How buyers are getting M&A deals done in a sellers’ market
How do M&A deals get done in a super-competitive market for RIA firms?
Writing the biggest check always helps. Cultural fit is important — as buyers and sellers constantly reiterate. And the buyer must provide resources that the seller feels are indispensible to its needs.
HighTower Advisors won’t say if it was the highest bidder in its latest deal, a cash and equity purchase of what it’s calling a “substantial” stake in Lexington Wealth Management, an RIA based in Lexington, Massachusetts with $929 million in AUM. But company executives have made no secret of the fact they intend to use the considerable capital resources of its private equity owner, Thomas H. Lee Partners, to get more such deals done.
And HighTower does appear to have checked the other boxes to Lexington’s satisfaction.
The Massachusetts RIA found its way to the Chicago-based aggregator after carefully surveying the intensely competitive RIA market. Lexington decided it “really wanted to grow and get better,” says Michael Tucci, the RIA’s co-founder and CEO.
But the advisory firm knew that getting to the next level meant exploring an M&A deal. Lexington then retained consultant Andy Putterman and investment banker Silver Lane Partners, a division of Raymond James.
Lexington ended up meeting with 20 firms, including banks, regional RIAs, private equity firms and national aggregators as it considered its sale options, according to Tucci.
[Other buyers] essentially wanted us to become a dot on their map.
“At the end of the day, [those firms] essentially wanted us to become a dot on their map,” he says. “And some firms say things in big print that they take away in small print.”
Tucci and co-founder and President Kristine Porcaro “didn’t want to abdicate” their active management roles, Tucci says. “We have a lot of gas left in our tank and we wanted a real partner.”
HighTower promised to retain the firm’s entrepreneurial ethos and personnel — and also had the capital to allow Lexington to make sub-acquisitions in New England.
“HighTower sees Boston and New England as a key growth area,” confirms Silver Lane managing director Edward Higham. “They are seeking to deploy additional capital to build out the region through tuck-in acquisitions onto the Lexington platform.”
HighTower is also building up value for an anticipated liquidity event in the near future.
HighTower’s potential to have an IPO can bring the equity leverage to get deals done.
Noting that private equity “is not long-term capital,” HighTower CEO Bob Oros told Financial Planning earlier this year that “if we build the firm the right way, we will have quite a few options when the time comes [to make a decision]. We want to build enterprise value that people will be attracted to.”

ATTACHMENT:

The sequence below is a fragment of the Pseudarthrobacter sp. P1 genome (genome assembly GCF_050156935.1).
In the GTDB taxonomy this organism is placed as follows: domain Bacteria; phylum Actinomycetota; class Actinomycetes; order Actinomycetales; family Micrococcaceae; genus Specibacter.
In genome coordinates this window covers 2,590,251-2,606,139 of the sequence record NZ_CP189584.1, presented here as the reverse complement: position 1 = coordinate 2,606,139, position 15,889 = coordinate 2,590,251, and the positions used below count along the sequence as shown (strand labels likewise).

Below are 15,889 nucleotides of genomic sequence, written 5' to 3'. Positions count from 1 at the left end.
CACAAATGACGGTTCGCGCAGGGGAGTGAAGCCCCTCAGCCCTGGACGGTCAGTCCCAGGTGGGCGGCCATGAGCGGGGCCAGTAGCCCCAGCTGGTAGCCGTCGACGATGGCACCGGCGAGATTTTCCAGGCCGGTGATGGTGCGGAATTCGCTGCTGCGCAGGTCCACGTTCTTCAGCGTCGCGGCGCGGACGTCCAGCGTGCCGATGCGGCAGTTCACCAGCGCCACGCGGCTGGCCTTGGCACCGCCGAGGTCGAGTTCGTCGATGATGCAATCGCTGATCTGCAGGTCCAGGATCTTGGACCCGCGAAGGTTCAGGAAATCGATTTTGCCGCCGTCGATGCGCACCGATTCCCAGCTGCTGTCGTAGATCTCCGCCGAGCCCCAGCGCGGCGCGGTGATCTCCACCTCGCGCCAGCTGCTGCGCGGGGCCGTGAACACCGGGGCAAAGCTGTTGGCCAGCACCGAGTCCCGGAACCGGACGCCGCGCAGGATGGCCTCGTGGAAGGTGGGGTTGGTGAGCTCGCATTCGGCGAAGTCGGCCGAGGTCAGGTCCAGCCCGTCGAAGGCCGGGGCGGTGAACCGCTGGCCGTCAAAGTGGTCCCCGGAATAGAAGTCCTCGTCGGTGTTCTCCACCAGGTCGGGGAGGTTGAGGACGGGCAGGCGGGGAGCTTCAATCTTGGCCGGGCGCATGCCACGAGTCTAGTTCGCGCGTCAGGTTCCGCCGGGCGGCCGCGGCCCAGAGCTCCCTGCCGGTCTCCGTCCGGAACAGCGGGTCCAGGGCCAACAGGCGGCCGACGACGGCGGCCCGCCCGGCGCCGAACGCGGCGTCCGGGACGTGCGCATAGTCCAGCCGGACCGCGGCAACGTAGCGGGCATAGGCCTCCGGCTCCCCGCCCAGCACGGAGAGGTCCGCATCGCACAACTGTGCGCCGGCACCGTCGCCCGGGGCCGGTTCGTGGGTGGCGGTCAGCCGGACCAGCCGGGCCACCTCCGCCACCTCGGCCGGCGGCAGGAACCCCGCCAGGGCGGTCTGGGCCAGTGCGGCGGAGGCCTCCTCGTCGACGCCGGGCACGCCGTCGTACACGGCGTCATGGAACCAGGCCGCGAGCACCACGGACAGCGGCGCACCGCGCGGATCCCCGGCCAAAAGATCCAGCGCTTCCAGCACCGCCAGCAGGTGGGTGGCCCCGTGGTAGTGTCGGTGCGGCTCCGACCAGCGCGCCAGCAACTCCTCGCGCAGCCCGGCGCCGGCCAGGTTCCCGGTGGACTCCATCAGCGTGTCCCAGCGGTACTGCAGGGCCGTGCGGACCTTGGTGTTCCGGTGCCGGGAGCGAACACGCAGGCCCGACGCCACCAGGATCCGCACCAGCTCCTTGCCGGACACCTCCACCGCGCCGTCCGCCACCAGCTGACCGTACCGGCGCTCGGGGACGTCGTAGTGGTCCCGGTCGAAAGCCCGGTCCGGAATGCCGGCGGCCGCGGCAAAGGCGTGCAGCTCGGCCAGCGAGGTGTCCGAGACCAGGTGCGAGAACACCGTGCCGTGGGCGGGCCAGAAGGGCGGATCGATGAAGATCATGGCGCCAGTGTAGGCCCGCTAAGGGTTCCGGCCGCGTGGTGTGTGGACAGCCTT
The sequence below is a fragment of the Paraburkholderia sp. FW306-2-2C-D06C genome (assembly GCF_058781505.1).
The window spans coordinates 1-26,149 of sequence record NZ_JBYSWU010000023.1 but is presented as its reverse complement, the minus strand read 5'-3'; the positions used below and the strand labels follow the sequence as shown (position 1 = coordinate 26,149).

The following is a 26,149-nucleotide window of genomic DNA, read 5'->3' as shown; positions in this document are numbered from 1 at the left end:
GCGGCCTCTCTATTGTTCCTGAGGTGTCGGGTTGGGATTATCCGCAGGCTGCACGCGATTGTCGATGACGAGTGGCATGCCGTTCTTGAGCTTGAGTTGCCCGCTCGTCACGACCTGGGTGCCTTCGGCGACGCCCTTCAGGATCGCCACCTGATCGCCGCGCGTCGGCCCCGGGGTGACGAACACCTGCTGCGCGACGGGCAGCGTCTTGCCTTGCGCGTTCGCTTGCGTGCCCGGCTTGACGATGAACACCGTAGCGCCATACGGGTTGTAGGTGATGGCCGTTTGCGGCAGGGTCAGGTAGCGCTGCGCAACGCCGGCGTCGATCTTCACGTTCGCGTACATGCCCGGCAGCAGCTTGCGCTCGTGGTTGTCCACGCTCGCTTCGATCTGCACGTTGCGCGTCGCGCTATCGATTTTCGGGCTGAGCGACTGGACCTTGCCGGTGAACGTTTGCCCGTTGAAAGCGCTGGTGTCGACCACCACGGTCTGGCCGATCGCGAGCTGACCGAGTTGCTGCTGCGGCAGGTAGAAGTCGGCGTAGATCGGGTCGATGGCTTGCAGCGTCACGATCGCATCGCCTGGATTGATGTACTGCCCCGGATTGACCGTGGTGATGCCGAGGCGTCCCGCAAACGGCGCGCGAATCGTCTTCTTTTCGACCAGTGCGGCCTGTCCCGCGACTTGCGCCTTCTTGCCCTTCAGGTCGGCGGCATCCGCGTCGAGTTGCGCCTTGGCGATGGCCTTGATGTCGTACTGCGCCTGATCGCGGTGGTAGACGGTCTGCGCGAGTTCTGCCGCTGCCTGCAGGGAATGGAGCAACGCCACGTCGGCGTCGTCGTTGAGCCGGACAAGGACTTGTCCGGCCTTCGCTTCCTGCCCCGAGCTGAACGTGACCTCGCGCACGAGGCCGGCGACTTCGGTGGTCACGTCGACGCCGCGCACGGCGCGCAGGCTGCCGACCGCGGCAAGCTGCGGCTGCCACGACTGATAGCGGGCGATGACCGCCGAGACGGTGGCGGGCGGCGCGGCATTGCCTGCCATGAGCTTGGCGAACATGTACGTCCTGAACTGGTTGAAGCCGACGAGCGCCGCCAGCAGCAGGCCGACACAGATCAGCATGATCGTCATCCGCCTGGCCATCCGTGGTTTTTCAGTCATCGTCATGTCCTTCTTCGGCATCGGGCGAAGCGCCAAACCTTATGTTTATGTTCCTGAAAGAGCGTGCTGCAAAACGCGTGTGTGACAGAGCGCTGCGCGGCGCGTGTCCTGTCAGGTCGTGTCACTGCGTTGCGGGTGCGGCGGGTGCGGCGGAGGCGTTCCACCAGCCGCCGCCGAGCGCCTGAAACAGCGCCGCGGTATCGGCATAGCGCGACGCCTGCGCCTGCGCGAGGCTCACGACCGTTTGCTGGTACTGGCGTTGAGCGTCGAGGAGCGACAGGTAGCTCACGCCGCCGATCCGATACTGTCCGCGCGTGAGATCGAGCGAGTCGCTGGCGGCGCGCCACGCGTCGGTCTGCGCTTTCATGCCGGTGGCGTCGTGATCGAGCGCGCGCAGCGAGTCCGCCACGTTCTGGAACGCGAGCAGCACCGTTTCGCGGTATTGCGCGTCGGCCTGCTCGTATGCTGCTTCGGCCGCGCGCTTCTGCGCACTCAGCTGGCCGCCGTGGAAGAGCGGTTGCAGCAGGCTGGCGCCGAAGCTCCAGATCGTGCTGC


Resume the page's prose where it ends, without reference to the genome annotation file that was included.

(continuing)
Tucci wouldn’t say if the possibility of a forthcoming HighTower IPO factored into Lexington’s decision to sell, but industry consultant Tim Welsh notes that HighTower’s “potential to have an IPO can bring the equity leverage to get deals done.”
What’s more, Oros’ ability to communicate HighTower’s new M&A focus “is resonating in the marketplace, whereas in the past, their direction was more muddled,” Welsh points out.
In a seller’s market, however, that M&A focus comes at a price.
“The environment of capital chasing opportunities in the RIA space is becoming more dynamic,” says Matt Crow, president of M&A research and consulting firm Mercer Capital, “with an increasing number of lender solutions, as well as permanent capital providers, competing with the HighTowers of the community for deals.”
And EBITDA valuation multiples keep rising, according to industry executives, reaching levels of high single digits to low double digits for a billion-dollar firm like Lexington.
The environment of capital chasing opportunities in the RIA space is becoming more dynamic.
Another critical factor, adds Brooks Hamner, vice president at Mercer, is how the valuation multiple is applied. Reported EBITDA may result in one multiple,but pro forma, run-rate or an adjusted EBITDA could be another.
Oros has addressed restlessness among HighTower advisors, which culminated in several major defections before he took over as CEO in January.Around 90% of HighTower advisors’ revenues are now under contract, compared to less than a quarter in 2017, Oros told Barron’s earlier this month.
The Lexington deal is HighTower’s third billion dollar-plus transaction this year. In February, the aggregator bought an equity stake in Green Square Wealth Management, a multifamily office in Memphis, Tennessee, with $2.2 billion in AUM.
HighTower made a strategic investment in LourdMurray, a Beverly Hills, California-based wealth management firm that recently merged with Delphi Private Advisors, based in San Diego. The firms had a combined AUM of $4.4 billion.